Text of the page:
Her argument appears to be that as a business my bookshop must remain politically neutral in order not to alienate people, a point I understand to an extent, seeing that I don’t claim to own a shop dedicated to any political theory or culture, or indeed any specific mode of thought. However we are talking about a small independent bookshop in the centre of Norwich. As a business, it would be churlish of me not to reflect in much of my stock the prevailing political temperature of the place I am in – just as it would be nonsensical for me to keep a wide range of books on the hill paths of North Wales. Norwich is and always has been a city with a strong sense of radical thought and rebellion, and although I don’t claim to be a ‘radical’ bookshop, I am keenly aware of that fact. The strong sense of community and citizens of Norwich standing up for what they believe to be right has been shown several times since my shop opened in 2009: Norwich was a tiny oasis of Remain in a sea of Brexit voting counties; when the EDL came to march here they met with a vast show of defiance from a crowd of thousands who refused to let their tiny rabble of protesters have their racist chants heard; when a ‘foreign looking’ shop had it’s windows smashed after the Brexit vote, a city-wide whip round was set up to pay for the repairs – and raised over £30,000 in a few hours. And when a local book group came to me and said that they had read about a bookshop in America giving away free copies of certain titles they thought people should be reminded of in the light of the Trump administration’s behaviour, they felt they would like to do the same. Not having a book shop of their own they asked me, and I happily obliged – yes, as it happens, because I admire their generosity and their politics chime with mine – but also because to do so was good business. It strengthened ties with parts of the community, admittedly parts who already like us, but plenty of people heard about the scheme on social media and in the press and thought it was great. I should also say that a member of staff took a phone call in the shop the day after we announced it and had abuse and insults shouted at him down the line – but that’s fine. The caller was quite entitled to their opinion and to let us know – but it wasn’t going to put us off. They need not come to our shop, in the same way that people who want to find, on our shelves, biographies of celebrity sportspeople should not come to our shop, or Mind Body and Spirit books, or GCSE revision texts, or as the writer and critic DJ Taylor wrote about in The Independent after witnessing me turn a disappointed customer away, Fifty Shades of Grey. Of course, we can order anything in for the next day and will happily do so, but we don’t have the space to keep it all in stock, so what we do keep in is what we as booksellers and readers know about, what we love, what we think other people should be introduced to and that which reflects how we feel about the world – as well as a fair amount of material which may express opinions we don’t agree with but which others might find interesting. We even stock – can you believe?! – some badly written books, because we know they might be popular! But we won’t order everything for people. Over the years a number of people have asked if we keep Mein Kampf, and on being told ‘No’, ask if we could get it. Now it seems that according to Ms Hill’s argument, we should order that book in for people as good business practice. But we don’t, and wont, because for one, it isn’t the kind of material we want to promote, and two, I don’t want to make a profit for my pocket by selling fascist works. So yes, in that case, I am expressing a political opinion through my business. In fact, I am not sure that a shop like The Book Hive doesn’t actually have a responsibility to stick its neck out over such matters, if for no other reason than because it is not answerable to a chain of command, because it can… And we have form. When Coca-Cola came to Norwich and set up a huge inner-city branding exercise and asked all shops to put promotional material in their windows in exchange for a few bottles, the shop manager in that day said no, and instead put up a simple A4 poster quoting Dr. Steve Maraboli “Many companies expect loyal customers without providing loyal service. This has been the visionary failure of countless corporation”. Coke asked us to take it down, several times, even bringing in their senior staff to request we remove the sign. We didn’t – but the whole episode played out on Twitter, and in the end Coke issued a formal apology.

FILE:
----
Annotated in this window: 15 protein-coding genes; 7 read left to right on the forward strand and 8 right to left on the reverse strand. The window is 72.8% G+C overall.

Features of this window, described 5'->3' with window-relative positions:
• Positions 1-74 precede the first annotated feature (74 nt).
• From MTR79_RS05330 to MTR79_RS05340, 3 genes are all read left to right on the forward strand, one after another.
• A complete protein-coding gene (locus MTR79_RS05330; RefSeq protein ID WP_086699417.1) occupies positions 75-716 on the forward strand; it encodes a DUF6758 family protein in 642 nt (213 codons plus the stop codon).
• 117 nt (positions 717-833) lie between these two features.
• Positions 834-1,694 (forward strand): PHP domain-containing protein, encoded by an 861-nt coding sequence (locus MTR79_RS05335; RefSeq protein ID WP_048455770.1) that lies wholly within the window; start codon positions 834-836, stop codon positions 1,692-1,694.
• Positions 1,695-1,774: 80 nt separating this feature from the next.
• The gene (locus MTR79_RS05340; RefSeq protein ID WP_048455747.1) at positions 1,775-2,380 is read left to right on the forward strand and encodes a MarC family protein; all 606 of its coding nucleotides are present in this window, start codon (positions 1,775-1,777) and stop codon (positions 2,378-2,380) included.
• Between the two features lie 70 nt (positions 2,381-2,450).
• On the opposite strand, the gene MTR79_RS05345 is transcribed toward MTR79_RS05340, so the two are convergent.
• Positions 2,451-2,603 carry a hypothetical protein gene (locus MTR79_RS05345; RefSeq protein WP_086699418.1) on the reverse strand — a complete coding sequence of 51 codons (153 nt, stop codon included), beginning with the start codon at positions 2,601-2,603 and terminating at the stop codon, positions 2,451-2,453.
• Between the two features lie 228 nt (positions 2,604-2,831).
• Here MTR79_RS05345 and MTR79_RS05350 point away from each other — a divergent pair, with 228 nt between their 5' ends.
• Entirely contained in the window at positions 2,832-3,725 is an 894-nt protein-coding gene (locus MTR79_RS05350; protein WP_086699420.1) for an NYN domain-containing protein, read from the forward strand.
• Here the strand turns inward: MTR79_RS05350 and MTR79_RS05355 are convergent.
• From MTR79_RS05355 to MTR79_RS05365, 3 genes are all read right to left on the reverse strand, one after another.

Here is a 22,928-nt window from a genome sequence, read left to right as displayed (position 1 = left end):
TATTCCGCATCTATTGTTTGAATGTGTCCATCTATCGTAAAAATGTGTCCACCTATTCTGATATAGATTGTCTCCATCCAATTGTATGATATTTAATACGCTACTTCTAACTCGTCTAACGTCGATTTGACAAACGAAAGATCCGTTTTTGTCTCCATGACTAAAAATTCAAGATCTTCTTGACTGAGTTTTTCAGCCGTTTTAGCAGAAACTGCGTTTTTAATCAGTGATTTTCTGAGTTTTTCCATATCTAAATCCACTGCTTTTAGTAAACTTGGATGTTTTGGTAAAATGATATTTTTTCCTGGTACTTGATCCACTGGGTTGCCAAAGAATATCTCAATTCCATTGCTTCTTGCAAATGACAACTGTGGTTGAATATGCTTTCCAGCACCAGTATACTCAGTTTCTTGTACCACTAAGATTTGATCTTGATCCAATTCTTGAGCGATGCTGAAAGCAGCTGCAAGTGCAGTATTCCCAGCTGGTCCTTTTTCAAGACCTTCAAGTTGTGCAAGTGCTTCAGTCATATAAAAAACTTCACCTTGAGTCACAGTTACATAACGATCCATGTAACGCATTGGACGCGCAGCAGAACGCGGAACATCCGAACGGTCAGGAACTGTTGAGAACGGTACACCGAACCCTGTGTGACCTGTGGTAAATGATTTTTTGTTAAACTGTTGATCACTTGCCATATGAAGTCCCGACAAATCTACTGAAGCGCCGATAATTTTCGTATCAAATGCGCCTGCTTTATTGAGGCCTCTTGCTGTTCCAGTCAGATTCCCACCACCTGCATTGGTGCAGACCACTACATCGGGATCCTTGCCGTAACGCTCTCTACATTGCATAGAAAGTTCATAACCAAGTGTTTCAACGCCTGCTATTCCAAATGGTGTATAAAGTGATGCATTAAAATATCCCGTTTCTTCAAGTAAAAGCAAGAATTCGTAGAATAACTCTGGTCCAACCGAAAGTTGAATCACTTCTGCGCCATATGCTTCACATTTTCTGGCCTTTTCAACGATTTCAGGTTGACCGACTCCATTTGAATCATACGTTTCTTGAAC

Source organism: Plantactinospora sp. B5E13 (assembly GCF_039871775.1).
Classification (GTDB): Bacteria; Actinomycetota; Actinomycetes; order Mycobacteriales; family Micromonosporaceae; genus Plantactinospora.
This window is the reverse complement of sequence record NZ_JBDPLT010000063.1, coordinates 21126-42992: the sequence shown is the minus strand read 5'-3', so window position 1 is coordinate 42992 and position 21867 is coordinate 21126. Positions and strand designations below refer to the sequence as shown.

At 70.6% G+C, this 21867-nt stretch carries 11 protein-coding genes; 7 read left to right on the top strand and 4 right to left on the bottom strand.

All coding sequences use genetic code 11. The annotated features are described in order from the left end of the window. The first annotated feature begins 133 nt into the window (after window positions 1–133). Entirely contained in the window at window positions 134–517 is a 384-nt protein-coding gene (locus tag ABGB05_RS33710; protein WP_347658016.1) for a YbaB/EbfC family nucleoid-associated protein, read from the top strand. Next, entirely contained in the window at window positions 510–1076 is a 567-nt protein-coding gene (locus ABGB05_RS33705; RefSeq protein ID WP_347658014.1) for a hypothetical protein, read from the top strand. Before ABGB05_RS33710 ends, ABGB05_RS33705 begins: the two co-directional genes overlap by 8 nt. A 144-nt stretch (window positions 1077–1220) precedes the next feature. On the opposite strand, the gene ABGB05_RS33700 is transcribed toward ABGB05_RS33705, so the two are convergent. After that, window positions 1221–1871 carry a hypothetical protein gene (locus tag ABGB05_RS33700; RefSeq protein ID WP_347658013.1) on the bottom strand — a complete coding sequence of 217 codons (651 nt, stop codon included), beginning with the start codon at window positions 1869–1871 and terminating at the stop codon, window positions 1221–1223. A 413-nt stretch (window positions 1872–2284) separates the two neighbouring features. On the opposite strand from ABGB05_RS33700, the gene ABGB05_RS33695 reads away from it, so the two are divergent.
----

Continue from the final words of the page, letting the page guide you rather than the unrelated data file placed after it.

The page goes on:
Ms Hill goes onto to argue that we have exercised a type of censorship in the shop, which no bookshop should ever do as it goes against freedom of thought, expression and belief. But, and surely this is the main point, a bookshop such as The Book Hive must exercise some discretion in its stock choices, for that is precisely what makes independent bookshops the special, loved places that people so vigorously want to defend - and are doing so when they see their uniqueness being eroded by Waterstone’s launching its ‘pretend indie’ branches. (Although I am not convinced they are as bad as people might believe). The point of an independent bookshop is that it creates an identity, fostered by and for the community which it serves, the authors who live near by, the landscape that surrounds it, the trades and professions that flourish there, it’s history, its future, and so, yes, very much, its political persuasion. That is what makes a bookshop in Norwich so different from one in Bristol, or Birmingham, or Inverness - that’s the point, otherwise they’d all be… well, a chain. And that is why Ms Hill’s opinion - which she is free to voice, although had she more conviction in them one wonders if she might have told me the reason she was cancelling the event rather than getting her publisher’s PR people to offer the excuse of ‘undisclosed personal reasons’, (PR people it turns out who knew full well the real reason which puts more than a little shame on them) – is such a sham. She has tried to use our fairly innocuous involvement in a local enterprise to give weight to her political views in the press. As I said on social media to the EDL when they started their Norwich march outside the shop and half an hour later were back again, looking a little afraid with their tails between their legs; sorry – you lose.